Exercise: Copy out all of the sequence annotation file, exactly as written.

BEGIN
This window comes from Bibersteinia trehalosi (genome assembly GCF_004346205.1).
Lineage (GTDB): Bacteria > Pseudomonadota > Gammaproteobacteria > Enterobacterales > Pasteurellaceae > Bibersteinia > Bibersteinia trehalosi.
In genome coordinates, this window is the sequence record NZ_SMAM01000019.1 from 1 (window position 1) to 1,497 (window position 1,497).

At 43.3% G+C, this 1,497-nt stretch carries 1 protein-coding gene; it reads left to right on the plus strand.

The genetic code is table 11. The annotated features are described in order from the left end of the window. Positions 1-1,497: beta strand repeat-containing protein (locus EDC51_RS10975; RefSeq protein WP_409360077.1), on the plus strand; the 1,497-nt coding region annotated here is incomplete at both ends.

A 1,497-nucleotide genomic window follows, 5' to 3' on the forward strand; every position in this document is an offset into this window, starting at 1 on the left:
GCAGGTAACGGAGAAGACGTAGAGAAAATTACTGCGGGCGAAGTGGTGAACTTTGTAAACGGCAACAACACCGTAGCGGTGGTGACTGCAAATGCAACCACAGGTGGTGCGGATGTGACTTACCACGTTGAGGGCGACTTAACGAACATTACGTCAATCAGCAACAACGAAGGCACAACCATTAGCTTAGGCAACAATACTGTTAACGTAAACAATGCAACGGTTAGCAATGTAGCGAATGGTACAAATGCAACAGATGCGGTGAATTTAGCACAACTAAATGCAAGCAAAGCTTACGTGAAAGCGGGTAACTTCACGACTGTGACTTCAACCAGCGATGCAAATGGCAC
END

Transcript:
This window comes from Bibersteinia trehalosi (genome assembly GCF_004346205.1).
Lineage (GTDB): Bacteria > Pseudomonadota > Gammaproteobacteria > Enterobacterales > Pasteurellaceae > Bibersteinia > Bibersteinia trehalosi.
In genome coordinates, this window is the sequence record NZ_SMAM01000019.1 from 1 (window position 1) to 1,497 (window position 1,497).

At 43.3% G+C, this 1,497-nt stretch carries 1 protein-coding gene; it reads left to right on the plus strand.

The genetic code is table 11. The annotated features are described in order from the left end of the window. Positions 1-1,497: beta strand repeat-containing protein (locus EDC51_RS10975; RefSeq protein WP_409360077.1), on the plus strand; the 1,497-nt coding region annotated here is incomplete at both ends.

A 1,497-nucleotide genomic window follows, 5' to 3' on the forward strand; every position in this document is an offset into this window, starting at 1 on the left:
GCAGGTAACGGAGAAGACGTAGAGAAAATTACTGCGGGCGAAGTGGTGAACTTTGTAAACGGCAACAACACCGTAGCGGTGGTGACTGCAAATGCAACCACAGGTGGTGCGGATGTGACTTACCACGTTGAGGGCGACTTAACGAACATTACGTCAATCAGCAACAACGAAGGCACAACCATTAGCTTAGGCAACAATACTGTTAACGTAAACAATGCAACGGTTAGCAATGTAGCGAATGGTACAAATGCAACAGATGCGGTGAATTTAGCACAACTAAATGCAAGCAAAGCTTACGTGAAAGCGGGTAACTTCACGACTGTGACTTCAACCAGCGATGCAAATGGCAC